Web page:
F. Hosseininasabnajar - MSc Thesis Defence in Mathematics
Speaker: Ms. Fatemeh Hosseininasabnajar (MSc)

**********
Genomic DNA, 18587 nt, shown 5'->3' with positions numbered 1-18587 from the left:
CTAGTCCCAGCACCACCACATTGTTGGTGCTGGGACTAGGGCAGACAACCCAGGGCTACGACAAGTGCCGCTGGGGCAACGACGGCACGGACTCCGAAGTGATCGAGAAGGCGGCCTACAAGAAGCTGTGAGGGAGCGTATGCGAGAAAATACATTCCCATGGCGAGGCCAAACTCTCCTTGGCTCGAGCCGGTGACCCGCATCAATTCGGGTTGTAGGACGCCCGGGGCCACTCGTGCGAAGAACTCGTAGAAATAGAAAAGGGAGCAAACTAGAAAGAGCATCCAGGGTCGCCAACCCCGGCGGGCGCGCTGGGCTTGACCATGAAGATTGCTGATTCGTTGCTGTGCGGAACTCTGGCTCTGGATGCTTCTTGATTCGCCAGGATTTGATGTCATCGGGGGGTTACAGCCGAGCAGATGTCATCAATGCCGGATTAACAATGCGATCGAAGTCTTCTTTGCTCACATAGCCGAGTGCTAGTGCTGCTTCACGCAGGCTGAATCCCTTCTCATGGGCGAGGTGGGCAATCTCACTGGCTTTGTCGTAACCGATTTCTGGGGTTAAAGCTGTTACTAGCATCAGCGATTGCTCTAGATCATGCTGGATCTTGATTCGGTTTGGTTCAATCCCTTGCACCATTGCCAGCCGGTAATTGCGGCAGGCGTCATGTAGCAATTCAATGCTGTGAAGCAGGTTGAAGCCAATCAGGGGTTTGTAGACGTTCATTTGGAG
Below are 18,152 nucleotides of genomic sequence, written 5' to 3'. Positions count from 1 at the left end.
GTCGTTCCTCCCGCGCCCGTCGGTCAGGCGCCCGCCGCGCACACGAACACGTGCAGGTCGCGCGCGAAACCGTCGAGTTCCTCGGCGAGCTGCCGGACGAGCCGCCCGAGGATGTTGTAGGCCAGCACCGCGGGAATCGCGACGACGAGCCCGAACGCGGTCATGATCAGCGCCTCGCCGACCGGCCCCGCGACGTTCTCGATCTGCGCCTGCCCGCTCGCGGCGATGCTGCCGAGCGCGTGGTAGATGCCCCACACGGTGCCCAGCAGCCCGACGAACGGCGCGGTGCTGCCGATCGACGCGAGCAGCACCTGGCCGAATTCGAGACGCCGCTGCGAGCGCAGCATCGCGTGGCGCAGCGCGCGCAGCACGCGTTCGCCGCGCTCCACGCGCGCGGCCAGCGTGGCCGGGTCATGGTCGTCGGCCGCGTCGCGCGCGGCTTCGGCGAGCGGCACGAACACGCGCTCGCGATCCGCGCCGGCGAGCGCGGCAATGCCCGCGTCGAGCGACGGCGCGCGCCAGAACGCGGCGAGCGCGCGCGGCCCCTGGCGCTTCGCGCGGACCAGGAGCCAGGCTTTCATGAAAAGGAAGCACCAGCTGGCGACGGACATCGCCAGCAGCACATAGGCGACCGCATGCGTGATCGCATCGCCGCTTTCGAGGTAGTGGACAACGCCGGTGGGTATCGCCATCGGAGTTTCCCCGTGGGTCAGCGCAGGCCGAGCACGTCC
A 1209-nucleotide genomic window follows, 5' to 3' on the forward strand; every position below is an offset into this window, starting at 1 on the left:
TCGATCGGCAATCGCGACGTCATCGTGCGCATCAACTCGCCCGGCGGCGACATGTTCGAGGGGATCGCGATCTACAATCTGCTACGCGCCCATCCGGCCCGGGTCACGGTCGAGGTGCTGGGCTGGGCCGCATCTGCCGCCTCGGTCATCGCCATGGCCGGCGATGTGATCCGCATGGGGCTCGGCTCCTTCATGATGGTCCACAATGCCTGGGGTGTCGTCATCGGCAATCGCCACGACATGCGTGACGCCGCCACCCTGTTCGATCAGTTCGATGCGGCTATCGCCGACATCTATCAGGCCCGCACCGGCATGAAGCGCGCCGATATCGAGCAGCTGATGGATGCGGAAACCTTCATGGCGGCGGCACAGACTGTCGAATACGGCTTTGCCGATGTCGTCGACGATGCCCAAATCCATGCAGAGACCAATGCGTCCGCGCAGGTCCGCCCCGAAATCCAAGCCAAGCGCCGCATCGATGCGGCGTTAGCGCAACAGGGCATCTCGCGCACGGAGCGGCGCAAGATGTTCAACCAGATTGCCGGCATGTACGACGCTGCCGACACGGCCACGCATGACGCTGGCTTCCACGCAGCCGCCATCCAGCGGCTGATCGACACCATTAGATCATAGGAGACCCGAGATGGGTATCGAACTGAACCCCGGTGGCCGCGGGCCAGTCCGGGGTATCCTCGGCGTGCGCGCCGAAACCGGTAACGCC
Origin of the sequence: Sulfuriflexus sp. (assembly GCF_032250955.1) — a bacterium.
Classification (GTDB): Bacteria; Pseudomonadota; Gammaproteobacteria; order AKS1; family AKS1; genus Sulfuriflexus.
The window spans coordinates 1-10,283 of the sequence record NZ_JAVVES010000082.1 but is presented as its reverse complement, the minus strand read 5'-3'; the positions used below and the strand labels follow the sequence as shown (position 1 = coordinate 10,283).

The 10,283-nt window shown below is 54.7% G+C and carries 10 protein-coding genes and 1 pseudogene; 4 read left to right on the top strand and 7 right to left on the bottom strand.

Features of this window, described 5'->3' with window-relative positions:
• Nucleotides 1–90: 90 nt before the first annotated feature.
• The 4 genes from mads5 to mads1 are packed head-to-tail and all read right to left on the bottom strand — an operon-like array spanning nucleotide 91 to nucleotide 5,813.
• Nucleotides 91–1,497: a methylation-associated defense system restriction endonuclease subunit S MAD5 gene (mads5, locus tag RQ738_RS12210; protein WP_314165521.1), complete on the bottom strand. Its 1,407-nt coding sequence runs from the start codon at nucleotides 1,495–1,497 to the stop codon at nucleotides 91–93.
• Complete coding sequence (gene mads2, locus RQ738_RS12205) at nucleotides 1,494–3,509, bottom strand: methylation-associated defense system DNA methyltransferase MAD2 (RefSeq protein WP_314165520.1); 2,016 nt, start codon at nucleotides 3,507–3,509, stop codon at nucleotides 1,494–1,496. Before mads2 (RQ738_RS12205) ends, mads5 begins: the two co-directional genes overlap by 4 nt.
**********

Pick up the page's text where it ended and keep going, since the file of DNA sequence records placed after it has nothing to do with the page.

Abstract: Loss of brain tissues and cognitive abilities are natural processes of aging, and they are related to each other. These changes in cognition and brain structure are different among the cognitively normal elderly and those with Alzheimer’s disease (AD). Despite the great development in the longitudinal study of decline in brain volume and cognitive abilities, previous studies are limited by their small number of data collection waves and inadequate adjustments for important factors (such as a genetic factor). These limitations diminish the power to detect changes in brain tissues and cognitive abilities over a longer period of time. In this study, firstly, we aimed to explore the longitudinal association between cognitive abilities and global and regional structural brain variables among individuals with normal cognitive status, mild cognitive impairment (MCI), and AD using mixed effects models. Secondly, we investigated the effect of education on the relationship between cognition and brain structure. Lastly, we utilized latent class growth analysis in order to study the change in cognition between different MCI sub-classes based on their functional abilities. The data in this study were obtained from the Alzheimer’s Disease Neuroimaging Initiative (ADNI) which contained 6 time points over three years (n = 686). The results showed that cognitive abilities decreased over time across different groups, and the rate of decline in cognition depended on the whole brain volume. Importantly, the effect of brain volume on the rate of decline in cognitive abilities was greater among MCI subjects who progressed to AD (pMCI) and participants with AD. Ventricle enlargement in the pMCI group also showed a significant influence on the rate of cognitive decline. Lastly, based on an assessment of functional abilities at baseline, this study demonstrated an efficient methodology to identify MCI subjects who are most at-risk for cognitive impairment progression.